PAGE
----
Friday, August 27, 2010

The Authoritarian Roots of Corporate [and Educational Institution] Diversity Training

Find a PDF copy of "The Authoritarian Roots of Corporate Diversity Training" here or here. It's an excellent and enlightening read. Carl Horowitz, the author, introduces readers to the origins of a human experiment exercise widely used in "diversity training sessions."
The pull-quotes are superb reading, even if you can't take time to read the whole document. Save the PDF for future use and reference.
Diversity training, even when imposed with a smiling face, tends to resemble a sadistic elementary-school group exercise. There’s a good reason for this: That’s exactly how it began nearly 40 years ago and operated until the Eighties, when the pillars of corporate governance began to be convinced of its necessity. More than anyone else, we have a retired rural Midwest school teacher, Jane Elliott, to thank for this state of affairs.
Here are a few pull-quotes.
Do CEOs really believe the diversity claptrap or do they put on a happy face to avoid legal and other problems? Either way, they are acting in a manner contrary to the best interests of their companies, shareholders and the public at large.
Jane Elliott herself, ironically, knows her training methods carry an ugly power. She once told an interviewer, “It was just horrifying how quickly they became what I told them they were.”
Elliott’s exercises originally began, literally, as child abuse. They have evolved to reducing adults to the level of abused children—fearful, whimpering and apologetic for nonexistent offenses.
Anyone who still has one's critical faculties, after having endured the berating and belittling accusations of racism by diversiphiles in "diversity training" sessions who simply presume guilt of racism by all who bear light skin coloration, surely will resonate with this assessment of "diversity training" that employs the methods of Jane Elliott. "Who is Jane Elliott?" you may ask. Well, I asked the same question. Jane Elliott was an elementary school teacher in Riceville, Iowa in the 1960s. Perhaps more influential than anyone else, she adapted what was then called "sensitivity training" into "diversity training," which has become a cash cow for herself and for other diversiphiles. Jane Elliott is the one who concocted what has come to be known as the "blue eyes/brown eyes exercise." In 1968, after Martin Luther King, Jr.'s assassination, Elliott divided her third-grade class into blue-eyed and brown-eyed groups and then proceeded to demean the one group and praise the other with such assertions as,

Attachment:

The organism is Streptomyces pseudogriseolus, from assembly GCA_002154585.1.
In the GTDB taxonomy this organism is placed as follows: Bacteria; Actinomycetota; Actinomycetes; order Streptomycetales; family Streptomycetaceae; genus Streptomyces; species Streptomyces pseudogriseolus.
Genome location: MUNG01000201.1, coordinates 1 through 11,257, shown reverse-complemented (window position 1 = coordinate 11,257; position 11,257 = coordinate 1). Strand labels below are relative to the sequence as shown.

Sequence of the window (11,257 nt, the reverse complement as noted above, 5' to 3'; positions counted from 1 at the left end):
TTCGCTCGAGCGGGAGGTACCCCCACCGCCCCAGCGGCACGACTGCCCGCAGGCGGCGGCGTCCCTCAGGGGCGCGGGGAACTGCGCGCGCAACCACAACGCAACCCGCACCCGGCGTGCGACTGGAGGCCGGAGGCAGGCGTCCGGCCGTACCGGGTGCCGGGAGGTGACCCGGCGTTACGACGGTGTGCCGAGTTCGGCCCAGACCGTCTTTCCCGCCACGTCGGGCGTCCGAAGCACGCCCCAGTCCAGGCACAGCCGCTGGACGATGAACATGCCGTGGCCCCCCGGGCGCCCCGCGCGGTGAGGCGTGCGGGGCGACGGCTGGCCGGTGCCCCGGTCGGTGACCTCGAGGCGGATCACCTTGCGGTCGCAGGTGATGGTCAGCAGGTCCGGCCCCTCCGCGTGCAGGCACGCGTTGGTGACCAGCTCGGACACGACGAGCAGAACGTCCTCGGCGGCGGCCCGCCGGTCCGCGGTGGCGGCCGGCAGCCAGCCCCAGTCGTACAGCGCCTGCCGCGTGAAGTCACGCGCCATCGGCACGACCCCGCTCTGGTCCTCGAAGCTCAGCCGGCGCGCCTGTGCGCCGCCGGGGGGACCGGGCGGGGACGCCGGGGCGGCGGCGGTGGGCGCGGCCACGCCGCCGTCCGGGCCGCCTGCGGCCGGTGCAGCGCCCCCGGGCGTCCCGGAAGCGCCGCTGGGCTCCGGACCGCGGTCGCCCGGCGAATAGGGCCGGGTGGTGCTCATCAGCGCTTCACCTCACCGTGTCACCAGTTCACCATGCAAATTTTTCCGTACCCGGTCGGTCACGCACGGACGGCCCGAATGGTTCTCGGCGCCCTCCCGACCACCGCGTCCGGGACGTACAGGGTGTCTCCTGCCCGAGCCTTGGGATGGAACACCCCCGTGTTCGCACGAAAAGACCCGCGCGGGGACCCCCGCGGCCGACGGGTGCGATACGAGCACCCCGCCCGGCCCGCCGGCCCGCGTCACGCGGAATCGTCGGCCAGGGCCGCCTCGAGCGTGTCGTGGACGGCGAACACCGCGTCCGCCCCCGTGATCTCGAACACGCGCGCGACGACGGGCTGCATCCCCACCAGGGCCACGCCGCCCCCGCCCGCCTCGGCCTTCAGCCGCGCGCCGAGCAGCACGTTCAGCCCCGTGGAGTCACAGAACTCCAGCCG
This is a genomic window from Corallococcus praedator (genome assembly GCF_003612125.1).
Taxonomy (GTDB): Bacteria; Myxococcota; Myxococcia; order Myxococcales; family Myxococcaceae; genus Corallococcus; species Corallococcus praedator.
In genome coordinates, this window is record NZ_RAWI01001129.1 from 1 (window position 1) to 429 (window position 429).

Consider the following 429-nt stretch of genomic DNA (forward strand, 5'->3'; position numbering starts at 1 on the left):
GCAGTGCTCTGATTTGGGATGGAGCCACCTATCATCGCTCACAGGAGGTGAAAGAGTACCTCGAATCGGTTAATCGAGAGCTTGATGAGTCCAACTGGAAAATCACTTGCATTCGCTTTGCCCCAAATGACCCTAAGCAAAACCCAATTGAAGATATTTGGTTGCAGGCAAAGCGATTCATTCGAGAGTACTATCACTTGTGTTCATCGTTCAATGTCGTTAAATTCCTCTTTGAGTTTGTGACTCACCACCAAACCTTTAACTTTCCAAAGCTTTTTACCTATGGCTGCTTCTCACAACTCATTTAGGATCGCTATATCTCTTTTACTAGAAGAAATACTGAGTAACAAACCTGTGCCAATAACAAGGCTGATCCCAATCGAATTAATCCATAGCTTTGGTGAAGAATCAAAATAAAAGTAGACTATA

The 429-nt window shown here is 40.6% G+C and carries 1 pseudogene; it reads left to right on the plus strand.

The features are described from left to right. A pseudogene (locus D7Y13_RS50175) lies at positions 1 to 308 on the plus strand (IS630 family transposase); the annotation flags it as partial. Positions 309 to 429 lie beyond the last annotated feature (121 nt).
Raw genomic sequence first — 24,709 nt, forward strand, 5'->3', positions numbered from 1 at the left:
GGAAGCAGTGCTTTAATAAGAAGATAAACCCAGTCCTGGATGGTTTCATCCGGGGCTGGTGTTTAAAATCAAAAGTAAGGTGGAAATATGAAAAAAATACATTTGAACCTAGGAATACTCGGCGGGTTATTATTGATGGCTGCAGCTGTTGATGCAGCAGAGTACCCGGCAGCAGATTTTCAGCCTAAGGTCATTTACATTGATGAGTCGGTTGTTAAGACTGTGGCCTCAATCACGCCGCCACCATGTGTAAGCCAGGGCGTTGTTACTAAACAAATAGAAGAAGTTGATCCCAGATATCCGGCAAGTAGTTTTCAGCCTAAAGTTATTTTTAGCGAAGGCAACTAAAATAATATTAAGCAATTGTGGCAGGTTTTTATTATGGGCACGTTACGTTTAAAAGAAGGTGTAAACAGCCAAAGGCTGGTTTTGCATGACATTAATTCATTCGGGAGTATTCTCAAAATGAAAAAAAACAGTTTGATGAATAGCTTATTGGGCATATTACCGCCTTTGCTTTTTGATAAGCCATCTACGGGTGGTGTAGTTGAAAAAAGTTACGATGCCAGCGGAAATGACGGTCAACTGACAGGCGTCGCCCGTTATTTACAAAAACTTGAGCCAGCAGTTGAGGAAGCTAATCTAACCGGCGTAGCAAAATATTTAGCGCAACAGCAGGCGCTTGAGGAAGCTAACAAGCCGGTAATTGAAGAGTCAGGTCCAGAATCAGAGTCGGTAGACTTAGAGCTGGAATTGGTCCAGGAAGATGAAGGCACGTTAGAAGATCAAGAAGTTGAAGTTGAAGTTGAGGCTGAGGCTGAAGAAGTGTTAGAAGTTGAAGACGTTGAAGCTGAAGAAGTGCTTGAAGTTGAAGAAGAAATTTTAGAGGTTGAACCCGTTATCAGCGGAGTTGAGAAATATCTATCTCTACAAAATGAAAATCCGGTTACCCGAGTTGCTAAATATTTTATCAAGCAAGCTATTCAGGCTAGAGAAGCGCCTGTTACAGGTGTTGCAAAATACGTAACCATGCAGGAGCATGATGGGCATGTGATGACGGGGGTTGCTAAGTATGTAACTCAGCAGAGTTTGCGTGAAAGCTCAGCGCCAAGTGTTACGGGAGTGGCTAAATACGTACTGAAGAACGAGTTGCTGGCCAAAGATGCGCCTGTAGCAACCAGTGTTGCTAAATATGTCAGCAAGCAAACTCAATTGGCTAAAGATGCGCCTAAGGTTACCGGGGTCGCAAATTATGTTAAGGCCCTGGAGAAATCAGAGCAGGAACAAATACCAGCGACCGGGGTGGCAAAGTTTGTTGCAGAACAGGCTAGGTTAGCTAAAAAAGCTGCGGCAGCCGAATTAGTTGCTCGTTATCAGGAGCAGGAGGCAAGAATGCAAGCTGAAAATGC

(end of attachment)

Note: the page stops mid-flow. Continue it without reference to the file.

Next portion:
Blue-eyed people are better than brown-eyed people. Oh yes they are! Blue-eyed people are smarter than brown-eyed people. Is your dad brown-eyed? One day you came to school and you told us that he kicked you. Do you think a blue-eyed father would kick his son? . . . This is a fact. Blue-eyed people are better than brown-eyed people. . . . The blue-eyed people get five extra minutes of recess while the brown-eyed people have to stay in. The brown-eyed people do not get to use the drinking fountain. You have to use the paper cups. You brown-eyed people are not to play with the blue-eyed people on the playground, because you are not as good as blue-eyed people. The brown-eyed people today will wear collars so that we call tell from a distance what color your eyes are. . . .  You begin to notice today that we have spent a great deal of time waiting for brown-eyed people. . . . Who goes first for lunch today? Blue-eyed people. No brown-eyed people go back for seconds. Blue-eyed people may go back for seconds. Brown-eyed people do not.
The following day, Elliott reversed the roles of the children in her human experiment.
Yesterday, I told you that brown-eyed people aren't as good as blue-eyed people. That wasn't true. I lied to you yesterday. The truth is that brown-eyed people are better than blued-eyed people. . . . The brown-eyed people get an extra five minutes of recess. You blue-eyed people are not allowed to be on the playground equipment at any time. You blue-eyed people are not to play with the brown-eyed people. Brown-eyed people are better than blue-eyed people. They're smarter than blue-eyed people. And if you don't believe it, look at Brian. Do blue-eyed people know how to sit in a chair? Very sad! Very, very sad! . . . Brown-eyed people learn fast. Boy, do brown-eyed people learn fast! . . . Blue-eyed people are wasteful.
Watch the video below. Elliott's human experiment incited hostilities between children, including a fight on the playground during recess.